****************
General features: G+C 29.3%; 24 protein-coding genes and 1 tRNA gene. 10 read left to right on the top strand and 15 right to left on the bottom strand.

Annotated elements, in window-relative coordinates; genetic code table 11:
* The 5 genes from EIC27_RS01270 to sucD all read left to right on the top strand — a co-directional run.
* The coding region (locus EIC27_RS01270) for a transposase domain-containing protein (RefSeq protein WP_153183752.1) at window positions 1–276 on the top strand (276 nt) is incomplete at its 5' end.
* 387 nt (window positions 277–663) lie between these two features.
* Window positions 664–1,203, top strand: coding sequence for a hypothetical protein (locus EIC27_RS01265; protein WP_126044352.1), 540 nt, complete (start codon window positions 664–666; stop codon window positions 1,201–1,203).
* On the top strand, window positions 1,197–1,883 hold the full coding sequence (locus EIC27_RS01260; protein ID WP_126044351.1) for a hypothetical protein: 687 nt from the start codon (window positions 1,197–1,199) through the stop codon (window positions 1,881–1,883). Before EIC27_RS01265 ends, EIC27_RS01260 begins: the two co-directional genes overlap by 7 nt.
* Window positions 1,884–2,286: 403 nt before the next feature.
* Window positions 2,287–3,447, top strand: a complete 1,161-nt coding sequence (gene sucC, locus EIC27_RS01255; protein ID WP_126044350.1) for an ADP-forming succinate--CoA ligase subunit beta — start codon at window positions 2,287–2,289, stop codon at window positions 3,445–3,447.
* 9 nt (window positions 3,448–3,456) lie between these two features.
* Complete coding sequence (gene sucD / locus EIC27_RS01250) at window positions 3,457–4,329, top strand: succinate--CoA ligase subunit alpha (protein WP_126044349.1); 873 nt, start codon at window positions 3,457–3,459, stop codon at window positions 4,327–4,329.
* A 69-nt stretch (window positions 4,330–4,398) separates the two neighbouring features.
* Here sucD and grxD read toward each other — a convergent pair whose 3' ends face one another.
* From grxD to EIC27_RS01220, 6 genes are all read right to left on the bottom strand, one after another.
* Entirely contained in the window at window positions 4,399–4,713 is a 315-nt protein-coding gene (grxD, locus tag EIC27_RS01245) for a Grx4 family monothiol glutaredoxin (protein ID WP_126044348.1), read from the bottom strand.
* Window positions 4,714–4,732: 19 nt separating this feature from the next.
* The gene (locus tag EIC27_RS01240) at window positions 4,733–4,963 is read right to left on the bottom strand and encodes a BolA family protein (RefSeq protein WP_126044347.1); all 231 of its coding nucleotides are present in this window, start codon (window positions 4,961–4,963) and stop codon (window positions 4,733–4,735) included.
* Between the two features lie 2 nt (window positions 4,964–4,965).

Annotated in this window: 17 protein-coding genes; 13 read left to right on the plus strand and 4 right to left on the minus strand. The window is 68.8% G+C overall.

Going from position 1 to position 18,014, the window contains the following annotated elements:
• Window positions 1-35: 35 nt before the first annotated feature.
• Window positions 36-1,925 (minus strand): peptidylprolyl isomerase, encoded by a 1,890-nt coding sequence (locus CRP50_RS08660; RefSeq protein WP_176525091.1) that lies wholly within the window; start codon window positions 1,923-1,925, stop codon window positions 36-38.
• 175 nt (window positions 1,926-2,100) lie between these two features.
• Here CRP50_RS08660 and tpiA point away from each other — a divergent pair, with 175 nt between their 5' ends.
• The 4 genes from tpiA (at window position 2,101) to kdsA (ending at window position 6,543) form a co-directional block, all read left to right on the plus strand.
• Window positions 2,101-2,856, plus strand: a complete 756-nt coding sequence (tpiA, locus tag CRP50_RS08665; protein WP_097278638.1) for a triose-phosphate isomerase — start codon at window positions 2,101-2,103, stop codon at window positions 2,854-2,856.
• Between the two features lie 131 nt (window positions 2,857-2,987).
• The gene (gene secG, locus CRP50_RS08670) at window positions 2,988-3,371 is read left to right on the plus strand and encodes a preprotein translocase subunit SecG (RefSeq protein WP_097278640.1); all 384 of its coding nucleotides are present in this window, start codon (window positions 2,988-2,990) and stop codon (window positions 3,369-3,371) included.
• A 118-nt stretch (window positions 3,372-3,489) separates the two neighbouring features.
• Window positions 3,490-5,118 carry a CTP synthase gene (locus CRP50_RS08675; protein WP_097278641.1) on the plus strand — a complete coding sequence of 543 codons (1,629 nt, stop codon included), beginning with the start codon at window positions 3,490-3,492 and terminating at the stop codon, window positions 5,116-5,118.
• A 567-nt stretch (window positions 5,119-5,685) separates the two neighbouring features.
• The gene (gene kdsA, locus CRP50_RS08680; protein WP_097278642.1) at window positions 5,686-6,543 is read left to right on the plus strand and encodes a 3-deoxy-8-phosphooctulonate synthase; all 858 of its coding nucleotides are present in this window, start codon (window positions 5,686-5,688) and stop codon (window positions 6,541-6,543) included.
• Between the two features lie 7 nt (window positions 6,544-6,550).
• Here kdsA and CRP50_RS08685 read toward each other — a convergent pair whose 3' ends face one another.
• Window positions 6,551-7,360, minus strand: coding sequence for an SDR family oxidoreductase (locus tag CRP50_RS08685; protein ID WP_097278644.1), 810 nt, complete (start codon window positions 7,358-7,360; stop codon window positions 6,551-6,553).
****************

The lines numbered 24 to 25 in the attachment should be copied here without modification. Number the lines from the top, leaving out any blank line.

• Here CRP50_RS08660 and tpiA point away from each other — a divergent pair, with 175 nt between their 5' ends.
• The 4 genes from tpiA (at window position 2,101) to kdsA (ending at window position 6,543) form a co-directional block, all read left to right on the plus strand.